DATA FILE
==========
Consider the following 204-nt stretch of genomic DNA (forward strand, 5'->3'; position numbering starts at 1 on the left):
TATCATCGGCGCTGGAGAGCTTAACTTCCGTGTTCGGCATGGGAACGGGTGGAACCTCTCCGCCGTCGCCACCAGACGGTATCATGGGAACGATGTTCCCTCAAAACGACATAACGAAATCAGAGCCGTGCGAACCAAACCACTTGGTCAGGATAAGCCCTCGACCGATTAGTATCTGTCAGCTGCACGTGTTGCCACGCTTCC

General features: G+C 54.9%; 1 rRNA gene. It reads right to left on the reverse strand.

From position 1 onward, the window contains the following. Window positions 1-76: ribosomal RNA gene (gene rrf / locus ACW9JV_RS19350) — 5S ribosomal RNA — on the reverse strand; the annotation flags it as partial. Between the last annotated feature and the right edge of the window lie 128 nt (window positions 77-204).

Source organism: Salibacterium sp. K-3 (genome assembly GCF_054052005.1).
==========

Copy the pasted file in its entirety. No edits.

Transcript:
Consider the following 204-nt stretch of genomic DNA (forward strand, 5'->3'; position numbering starts at 1 on the left):
TATCATCGGCGCTGGAGAGCTTAACTTCCGTGTTCGGCATGGGAACGGGTGGAACCTCTCCGCCGTCGCCACCAGACGGTATCATGGGAACGATGTTCCCTCAAAACGACATAACGAAATCAGAGCCGTGCGAACCAAACCACTTGGTCAGGATAAGCCCTCGACCGATTAGTATCTGTCAGCTGCACGTGTTGCCACGCTTCC

General features: G+C 54.9%; 1 rRNA gene. It reads right to left on the reverse strand.

From position 1 onward, the window contains the following. Window positions 1-76: ribosomal RNA gene (gene rrf / locus ACW9JV_RS19350) — 5S ribosomal RNA — on the reverse strand; the annotation flags it as partial. Between the last annotated feature and the right edge of the window lie 128 nt (window positions 77-204).

Source organism: Salibacterium sp. K-3 (genome assembly GCF_054052005.1).